The 30 Rock reunion special was a joyless Peacock ad: Review
Liz Lemon, Jack Donaghy, and the TGS gang got back together… to shill for NBCUniversal.
For a fleeting moment, the Liz Lemon we loved was back, exactly where we'd expect her to be in 2020: out on the street in New York City, harassing a maskless stranger.
That moment didn't last. Once Liz drove the mask-shirker away, and the jaunty-jazzy opening credits rolled, 30 Rock: A One Time Special shed its "consumer-friendly reunion" façade and revealed its true form: a hourlong promo for NBCUniversal and its new streaming platform, Peacock. Fans tuned in to see a remotely-shot reunion episode, a la Parks and Recreation's sweetly funny fundraiser back in April. What they got was a series of disjointed 30 Rock-themed shill-sketches that required Tracy Morgan to say things like, "One platform, your ad dollars, reaching the exact person you want them to reach!" The program was so full of wonky Madison Avenue buzzwords and slick marketing-speak that it's hard to believe it was ever intended to play for a consumer audience at all.
Let's start with the plot: Jack Donaghy (Alec Baldwin) FaceTimes Liz (Tina Fey) and informs her that NBC-page-turned-NBCU-chairman Kenneth Parcell (Jack McBrayer) wants to reboot her old show, TGS, for Peacock. "It's NBC's amazing new streaming platform, where all of NBC's hit comedies from the last 93 years will be available!" he gushes. "Wow, even Friends?" Liz replies, before immediately and involuntarily slapping herself in the face. The bruise-poking gag (Sorry, Peacock subscribers, but Friends is only on HBO Max!) is emblematic of the way 30 Rock always handled product integration: Execute, then undermine. ("Can we have our money now?")
But it seems as though Fey & Co. weren't given nearly as much latitude for self-referential corporate mockery with One Time Special. The meta jabs were far outnumbered by clumsy, box-ticking setups for one of NBCU's many corporate arms. Liz, tasked with recruiting the TGS writers and cast to join the reboot, dreads calling Tracy Jordan (Morgan), so she decides to procrastinate. "Maybe I'll just check the news real quick," she muses aloud, before going on to name-check a series of hosts from the NBCU stable. "Stephanie Rulhe, hop over to David Faber and Jim Cramer, maybe stream a little of last night's Rachel Maddow. I want to feel informed, but nervous, but also yelled at."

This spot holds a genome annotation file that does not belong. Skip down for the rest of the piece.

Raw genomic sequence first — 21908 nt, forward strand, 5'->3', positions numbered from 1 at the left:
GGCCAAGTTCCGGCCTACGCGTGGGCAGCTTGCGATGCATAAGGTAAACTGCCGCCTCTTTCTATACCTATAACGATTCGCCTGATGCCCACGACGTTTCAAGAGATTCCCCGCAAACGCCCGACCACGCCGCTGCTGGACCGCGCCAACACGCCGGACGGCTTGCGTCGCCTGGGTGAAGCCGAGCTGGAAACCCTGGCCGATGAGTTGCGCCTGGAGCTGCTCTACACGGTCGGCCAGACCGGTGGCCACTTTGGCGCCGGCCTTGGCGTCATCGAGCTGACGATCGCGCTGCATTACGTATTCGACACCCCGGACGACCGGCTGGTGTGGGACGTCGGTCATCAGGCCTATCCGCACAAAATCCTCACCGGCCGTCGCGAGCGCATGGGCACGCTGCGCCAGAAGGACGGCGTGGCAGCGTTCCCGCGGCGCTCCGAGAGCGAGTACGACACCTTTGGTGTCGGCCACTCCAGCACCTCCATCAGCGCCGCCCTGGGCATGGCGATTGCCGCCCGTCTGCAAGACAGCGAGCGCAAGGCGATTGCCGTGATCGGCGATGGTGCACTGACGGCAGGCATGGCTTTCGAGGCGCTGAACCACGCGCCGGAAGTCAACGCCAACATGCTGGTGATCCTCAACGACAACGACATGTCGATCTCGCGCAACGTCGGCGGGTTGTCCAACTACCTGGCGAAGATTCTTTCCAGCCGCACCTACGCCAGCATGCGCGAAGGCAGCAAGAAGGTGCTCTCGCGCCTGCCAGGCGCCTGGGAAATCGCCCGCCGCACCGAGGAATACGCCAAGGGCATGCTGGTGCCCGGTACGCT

With TGS' narcissistic female star Jenna Maroney (Jane Krakowski) "canceled" for pooping in Mandy Moore's thermos, Liz desperately has to search for a replacement, which leads to a string of brief appearances from NBCU-approved guest stars: America's Got Talent judge Sofia Vergara (NBC); Real Housewives' Kandi Burruss (Bravo); and Keeping up with the Kardashian's Khloe Kardashian (E!). As Jack says, "There's really something for everyone at NBC Universal."
There were a few comedic bright spots: Jenna's feud with Moore allowed us to witness her brilliantly unhinged insta-apology ("It saddens me that what was supposed to be a great night celebrating diabetes was ruined by Mandy talking about this!"). Morgan delivered Tracy's non-sequitur koans with the same winning nonchalance. (Jenna: "I've been thinking…" Tracy: "And now your head feels hot? It's normal. Take two popsicles and call me from the ocean.") Watching Tracy and Liz collaborate on a few impromptu jokes over the phone was probably the closest One Time Special got to feeling like an actual episode of 30 Rock.
But this wasn't an episode of 30 Rock, or even an episode of anything. It was a 60-minute sales pitch lumbering around inside the husk of an Emmy- and Peabody Award-winning sitcom. Toward the end of the hour, the TGS gang Zoom-bombs Kenneth's presentation to advertisers, and he is livid: "You embarrassed me in front of the people from Target, and Dove, and Toyota, and Wayfair.com, and Apple, and Humira, and the almond-growing council… [turns to camera] and anyone else who'd like to be on this list!" Then comes the punchline: A ghost-like specter, presumably Kenneth's soul, departs his body with an eerie hum. Well, it's not comedy, but I'm sure the gang at East Coast Television and Microwave Oven Programming loved it. C+